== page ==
Organic Valley recently recognized three young farmers working in the organic industry that have demonstrated their commitment to organic farming, and preserving the family farm and rural communities through leadership, stewardship and innovation. Organic Valley says they developed the the Gen-O Award to recognize young producers that embody these qualities.
In a written statement the cooperatives said “As we look to the future of farming, we feel it is vitally important to acknowledge the farmers of tomorrow who will ensure that delicious, local, and sustainable organic food choices exist for generations to come. The Gen-O Award goal is to identify and foster the development within our co-op of the next generation of leaders of the organic movement.”
The the 2014 winners:
- Melissa Collman of Clackamas County, Oregon
- Sarah Hardy of Herkimer County, New York
- Adam Lange of Grant County, Wisconsin
Melissa Collman is a 4th generation farmer on her family’s dairy in Oregon. Melissa and her husband, Andy, work in partnership with Melissa’s father and mother, Organic Valley farmer-owners Gary and Connie Moore.
Before Melissa’s dad transitioned the farm to organic in 2004, she was not optimistic about a future in farming. “I told Andy when we first got engaged that I didn’t care what else we did, I did not want him to become a farmer. With conventional milk prices the way they were, it wouldn’t be a matter of if we were going to go under, only a matter of when. It was not a sustainable life. But Andy was determined to be a farmer, so we had to make a change.”
The first year was tough, but after about two years, she could see they were pulling out of the hole. “I knew for sure this is what I wanted for our family. We watched the cows get stronger. While we always pastured our cows, after we transitioned, we learned how to graze them more effectively so that most of their diet comes from forages.”
Melissa and Andy enjoy hosting farm tours for local and inner city schools, and Melissa goes to classrooms to educate kids about dairy farming. They also “lease” (for free) some of their animals to 4-H kids so they can learn how to care for them and show them at the county fair.
Meanwhile, Melissa and Andy and her parents raise the 5th generation of humans on Cloud Cap Dairy. “The kids love to help Grandpa and Dad and me,” Melissa says. “My oldest daughter has ridden with her dad on the tractor and fallen asleep there, just like I did when I was a kid. This is a sustainable life, and I’m so glad we’re here to live it.”
To honor their hard work in the name of organic farming, sustainability and as representatives of the young farmer community, the Collman’s were awarded Organic Valley’s 2014 Generation Organic Award.
Sarah Hardy did not grow up on farm per se, however she tried her best to make her parents’ 25 acres in western New York State into one. She joined her local 4-H club at age 8 and learned how to raise, market and show animals. Pretty soon there was a flock of sheep at home, not to mention pigs, horses and beef cows.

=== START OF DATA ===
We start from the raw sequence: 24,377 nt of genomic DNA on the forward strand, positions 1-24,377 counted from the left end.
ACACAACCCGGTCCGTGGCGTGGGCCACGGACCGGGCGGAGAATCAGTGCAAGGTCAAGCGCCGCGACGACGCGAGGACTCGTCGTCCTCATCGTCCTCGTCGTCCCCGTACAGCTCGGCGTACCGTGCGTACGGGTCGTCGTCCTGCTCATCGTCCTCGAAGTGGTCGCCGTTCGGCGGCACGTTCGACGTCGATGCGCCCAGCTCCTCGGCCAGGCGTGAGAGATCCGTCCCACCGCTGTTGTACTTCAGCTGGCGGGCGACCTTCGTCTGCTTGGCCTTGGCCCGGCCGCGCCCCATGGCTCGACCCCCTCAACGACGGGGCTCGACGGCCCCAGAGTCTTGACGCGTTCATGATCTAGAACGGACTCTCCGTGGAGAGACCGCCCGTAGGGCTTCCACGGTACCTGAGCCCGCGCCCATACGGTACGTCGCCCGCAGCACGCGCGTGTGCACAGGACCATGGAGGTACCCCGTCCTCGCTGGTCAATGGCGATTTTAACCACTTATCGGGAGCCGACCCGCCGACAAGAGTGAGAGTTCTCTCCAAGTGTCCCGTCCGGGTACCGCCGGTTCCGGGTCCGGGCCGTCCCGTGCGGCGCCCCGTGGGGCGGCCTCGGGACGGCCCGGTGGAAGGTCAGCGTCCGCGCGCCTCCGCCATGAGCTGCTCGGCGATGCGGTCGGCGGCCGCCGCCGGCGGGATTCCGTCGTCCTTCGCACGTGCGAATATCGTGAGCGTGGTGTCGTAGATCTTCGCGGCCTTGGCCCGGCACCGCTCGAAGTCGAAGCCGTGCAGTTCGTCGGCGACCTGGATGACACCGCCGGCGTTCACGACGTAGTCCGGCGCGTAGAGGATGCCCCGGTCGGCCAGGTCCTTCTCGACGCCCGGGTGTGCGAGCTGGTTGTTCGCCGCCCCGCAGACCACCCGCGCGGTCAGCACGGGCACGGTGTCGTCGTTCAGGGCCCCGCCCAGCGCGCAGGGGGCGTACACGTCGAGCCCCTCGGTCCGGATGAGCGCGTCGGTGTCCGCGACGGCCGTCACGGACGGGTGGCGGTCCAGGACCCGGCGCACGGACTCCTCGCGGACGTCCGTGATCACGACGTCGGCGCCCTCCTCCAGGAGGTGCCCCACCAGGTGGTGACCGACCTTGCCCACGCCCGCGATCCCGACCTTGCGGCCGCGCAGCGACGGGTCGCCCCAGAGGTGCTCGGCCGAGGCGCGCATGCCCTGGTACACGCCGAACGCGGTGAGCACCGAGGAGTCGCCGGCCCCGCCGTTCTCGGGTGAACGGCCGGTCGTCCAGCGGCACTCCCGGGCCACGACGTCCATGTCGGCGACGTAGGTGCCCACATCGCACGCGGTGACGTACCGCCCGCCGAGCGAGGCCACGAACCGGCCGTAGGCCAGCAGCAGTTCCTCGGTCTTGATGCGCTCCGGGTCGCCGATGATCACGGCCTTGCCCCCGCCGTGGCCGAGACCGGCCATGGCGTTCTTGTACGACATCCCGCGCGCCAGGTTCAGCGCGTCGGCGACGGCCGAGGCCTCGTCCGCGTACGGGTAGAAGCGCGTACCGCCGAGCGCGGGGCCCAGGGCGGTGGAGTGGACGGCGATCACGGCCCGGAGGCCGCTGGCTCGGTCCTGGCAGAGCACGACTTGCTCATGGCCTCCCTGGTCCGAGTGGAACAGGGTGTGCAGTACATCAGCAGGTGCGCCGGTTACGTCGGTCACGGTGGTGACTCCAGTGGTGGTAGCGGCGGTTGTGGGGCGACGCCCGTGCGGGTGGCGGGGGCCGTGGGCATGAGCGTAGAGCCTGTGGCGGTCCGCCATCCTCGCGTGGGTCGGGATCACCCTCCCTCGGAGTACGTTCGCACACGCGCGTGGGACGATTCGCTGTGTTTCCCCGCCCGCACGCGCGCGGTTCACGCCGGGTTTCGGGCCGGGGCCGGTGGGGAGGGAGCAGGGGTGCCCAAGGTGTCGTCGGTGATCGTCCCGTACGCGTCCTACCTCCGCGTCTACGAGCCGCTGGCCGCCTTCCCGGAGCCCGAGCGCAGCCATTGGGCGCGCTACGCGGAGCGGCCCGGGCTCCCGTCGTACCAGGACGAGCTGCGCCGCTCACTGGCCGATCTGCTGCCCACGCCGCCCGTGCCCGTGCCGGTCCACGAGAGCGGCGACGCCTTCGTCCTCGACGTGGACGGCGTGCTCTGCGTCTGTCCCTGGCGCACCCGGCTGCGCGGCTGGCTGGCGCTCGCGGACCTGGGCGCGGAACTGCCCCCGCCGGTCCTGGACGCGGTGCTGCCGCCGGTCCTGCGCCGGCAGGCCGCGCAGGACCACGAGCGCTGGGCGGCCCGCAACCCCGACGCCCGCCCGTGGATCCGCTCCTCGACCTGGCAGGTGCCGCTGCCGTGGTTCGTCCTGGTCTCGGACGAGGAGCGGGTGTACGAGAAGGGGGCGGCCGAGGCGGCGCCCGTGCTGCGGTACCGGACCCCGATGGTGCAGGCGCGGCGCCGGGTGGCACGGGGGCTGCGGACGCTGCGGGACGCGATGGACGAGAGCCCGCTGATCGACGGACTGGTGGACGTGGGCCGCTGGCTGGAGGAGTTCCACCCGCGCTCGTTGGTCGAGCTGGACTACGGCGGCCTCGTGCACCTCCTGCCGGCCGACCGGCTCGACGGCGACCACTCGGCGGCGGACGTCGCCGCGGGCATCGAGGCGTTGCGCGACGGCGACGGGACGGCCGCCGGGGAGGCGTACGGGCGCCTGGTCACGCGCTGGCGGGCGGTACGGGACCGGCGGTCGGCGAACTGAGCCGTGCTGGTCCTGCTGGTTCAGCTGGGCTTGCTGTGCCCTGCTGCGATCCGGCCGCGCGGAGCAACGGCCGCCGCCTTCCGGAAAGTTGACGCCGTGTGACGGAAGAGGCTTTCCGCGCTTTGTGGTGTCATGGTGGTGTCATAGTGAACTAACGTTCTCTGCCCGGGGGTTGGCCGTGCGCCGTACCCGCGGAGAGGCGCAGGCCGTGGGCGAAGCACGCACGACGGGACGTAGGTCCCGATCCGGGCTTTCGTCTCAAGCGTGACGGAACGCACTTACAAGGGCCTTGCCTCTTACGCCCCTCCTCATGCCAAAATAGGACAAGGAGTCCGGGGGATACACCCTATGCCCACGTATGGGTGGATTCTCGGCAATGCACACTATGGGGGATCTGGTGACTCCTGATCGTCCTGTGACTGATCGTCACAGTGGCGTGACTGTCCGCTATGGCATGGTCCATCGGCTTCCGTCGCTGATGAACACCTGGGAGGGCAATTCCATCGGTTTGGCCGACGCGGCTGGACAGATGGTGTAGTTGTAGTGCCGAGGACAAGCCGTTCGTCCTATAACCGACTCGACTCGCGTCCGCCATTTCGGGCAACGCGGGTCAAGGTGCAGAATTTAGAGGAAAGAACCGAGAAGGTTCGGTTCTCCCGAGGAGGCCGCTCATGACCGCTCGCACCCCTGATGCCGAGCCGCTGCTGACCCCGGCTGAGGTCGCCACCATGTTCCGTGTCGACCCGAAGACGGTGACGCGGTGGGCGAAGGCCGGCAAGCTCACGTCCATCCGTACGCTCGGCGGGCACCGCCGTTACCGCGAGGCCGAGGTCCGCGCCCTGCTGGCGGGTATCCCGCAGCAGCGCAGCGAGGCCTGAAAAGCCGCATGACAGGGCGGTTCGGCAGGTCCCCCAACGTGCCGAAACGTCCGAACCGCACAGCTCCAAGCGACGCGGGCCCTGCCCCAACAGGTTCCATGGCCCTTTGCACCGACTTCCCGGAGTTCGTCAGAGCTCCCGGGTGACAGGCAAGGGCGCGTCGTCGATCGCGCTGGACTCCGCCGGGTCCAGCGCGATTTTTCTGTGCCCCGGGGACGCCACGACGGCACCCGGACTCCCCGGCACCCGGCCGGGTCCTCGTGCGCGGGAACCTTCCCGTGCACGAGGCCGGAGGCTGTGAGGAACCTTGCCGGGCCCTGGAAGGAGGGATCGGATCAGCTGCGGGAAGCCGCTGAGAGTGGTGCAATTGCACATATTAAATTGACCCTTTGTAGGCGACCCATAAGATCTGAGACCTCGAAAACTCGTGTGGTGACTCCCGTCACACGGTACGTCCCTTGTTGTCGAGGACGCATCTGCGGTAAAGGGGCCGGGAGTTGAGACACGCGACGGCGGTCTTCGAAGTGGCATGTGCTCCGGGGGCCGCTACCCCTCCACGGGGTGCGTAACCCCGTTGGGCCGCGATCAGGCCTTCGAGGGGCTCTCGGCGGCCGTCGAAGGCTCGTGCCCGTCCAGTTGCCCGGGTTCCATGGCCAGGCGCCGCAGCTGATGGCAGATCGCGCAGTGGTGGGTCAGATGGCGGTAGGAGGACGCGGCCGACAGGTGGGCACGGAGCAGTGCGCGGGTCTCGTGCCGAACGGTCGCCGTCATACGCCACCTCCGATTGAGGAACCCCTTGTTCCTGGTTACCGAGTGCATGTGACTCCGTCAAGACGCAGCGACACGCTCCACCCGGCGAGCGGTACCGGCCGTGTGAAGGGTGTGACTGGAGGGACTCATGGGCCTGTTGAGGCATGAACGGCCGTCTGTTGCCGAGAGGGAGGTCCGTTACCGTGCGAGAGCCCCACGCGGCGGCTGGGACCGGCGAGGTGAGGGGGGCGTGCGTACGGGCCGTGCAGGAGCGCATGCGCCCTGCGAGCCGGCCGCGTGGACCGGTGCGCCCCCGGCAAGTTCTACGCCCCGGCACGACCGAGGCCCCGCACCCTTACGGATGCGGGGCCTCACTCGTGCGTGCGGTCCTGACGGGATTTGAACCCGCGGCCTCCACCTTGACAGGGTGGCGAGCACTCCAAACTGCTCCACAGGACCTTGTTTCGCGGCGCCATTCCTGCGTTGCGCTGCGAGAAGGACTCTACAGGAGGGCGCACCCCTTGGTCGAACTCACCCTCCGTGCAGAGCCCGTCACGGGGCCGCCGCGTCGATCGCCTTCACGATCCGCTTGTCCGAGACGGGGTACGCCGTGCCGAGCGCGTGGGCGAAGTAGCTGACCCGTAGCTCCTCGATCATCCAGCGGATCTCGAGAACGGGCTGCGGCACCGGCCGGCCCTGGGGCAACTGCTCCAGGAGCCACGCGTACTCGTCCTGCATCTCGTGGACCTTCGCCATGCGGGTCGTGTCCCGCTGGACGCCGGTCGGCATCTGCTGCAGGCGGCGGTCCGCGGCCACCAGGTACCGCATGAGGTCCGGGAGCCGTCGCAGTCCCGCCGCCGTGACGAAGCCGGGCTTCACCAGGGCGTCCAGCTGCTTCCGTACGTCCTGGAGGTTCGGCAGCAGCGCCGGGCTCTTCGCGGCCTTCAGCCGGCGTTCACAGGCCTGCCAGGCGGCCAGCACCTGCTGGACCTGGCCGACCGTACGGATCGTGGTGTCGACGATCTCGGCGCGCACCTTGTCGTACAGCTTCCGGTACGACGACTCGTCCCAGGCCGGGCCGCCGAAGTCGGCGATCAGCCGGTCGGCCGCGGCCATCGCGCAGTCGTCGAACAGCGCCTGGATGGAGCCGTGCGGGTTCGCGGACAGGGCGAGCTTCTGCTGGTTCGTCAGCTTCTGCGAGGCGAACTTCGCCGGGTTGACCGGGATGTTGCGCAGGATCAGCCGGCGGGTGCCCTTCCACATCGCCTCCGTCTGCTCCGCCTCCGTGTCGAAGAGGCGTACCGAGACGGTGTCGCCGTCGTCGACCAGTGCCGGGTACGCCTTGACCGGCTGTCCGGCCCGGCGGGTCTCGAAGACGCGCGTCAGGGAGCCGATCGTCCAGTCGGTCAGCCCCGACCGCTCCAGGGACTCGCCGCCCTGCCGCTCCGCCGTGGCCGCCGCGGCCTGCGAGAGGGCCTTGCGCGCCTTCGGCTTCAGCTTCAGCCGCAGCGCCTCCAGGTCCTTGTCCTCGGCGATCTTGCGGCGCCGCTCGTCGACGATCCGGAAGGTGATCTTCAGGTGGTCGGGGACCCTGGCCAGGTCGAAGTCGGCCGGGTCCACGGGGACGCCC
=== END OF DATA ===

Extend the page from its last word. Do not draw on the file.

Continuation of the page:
Sarah was not familiar with organic farming until she met her husband, Aaron Hardy, who is the son of longtime Organic Valley farmer-owners Susan and Dave Hardy.
“Once you see the Hardys’ farm, it can really convert you. It’s a beautiful farm, and the animals are so well taken care of. They’re raised on pasture and rotationally grazed to fresh grass after every milking. The cows are healthy, and the calves are well cared for from birth. We have 10-year-old cows, which you’d never find on a conventional farm. I’ve really come to love being on an organic farm. It’s just so much more comfortable and natural.”
Aaron is in charge of the day-to-day operation of the farm, and Sarah works as a teacher’s aide during the school year. In summer, she works full time on the farm and is in charge of calf care.
“I want to be a full-time farmer. That’s what I grew up wanting and what I went to school for. Our goal is to be able to farm together and raise our family on the farm.”
To honor her hard work in the name of organic farming, sustainability and as a representative of the young farmer community, Sarah was awarded Organic Valley’s 2014 Generation Organic Award.
Organic farming isn’t just something Adam Lange does; it’s a philosophy he lives by: respect all living things, support each other, and work toward a better future.
In 1994, Adam was only three when his father, Rich Lange, transitioned their farm to organic, so Adam has pretty much grown up farming organically.
Today the Lange family raises cattle, hogs and poultry for Organic Prairie and direct-market their meats to local and regional stores, farmers markets and restaurants.
Because Lange Farm Meats is a grass-based operation, all the animals have access to the outdoors and grass. Cattle are grazed and grass-finished on pastures consisting of grasses, alfalfa and clovers.
Presently Adam’s a senior at the University of Wisconsin-Eau Claire, but farming is a huge part of his life. “I’m an organic farmer because of my dad, so of course I’m always learning from him, but I really enjoy going to organic farming conferences and meetings and learning new things. I think the most effective baseline organic farming method we practice is grazing and keeping our animals outside as much as possible. Managing the overall well-being of our animals is critical. It’s a lot of work, but I feel it’s worth it to provide a healthier product. It’s worth the difference in price to me because it really tastes better. I mean, we’re more than willing to spend $1.80 on a can of pop that does nothing good for us. Why wouldn’t we be willing to pay a little more for real food?”
To honor his hard work in the name of organic farming, sustainability and as a representative of the young farmer community, Adam was awarded Organic Valley’s 2014 Generation Organic Award.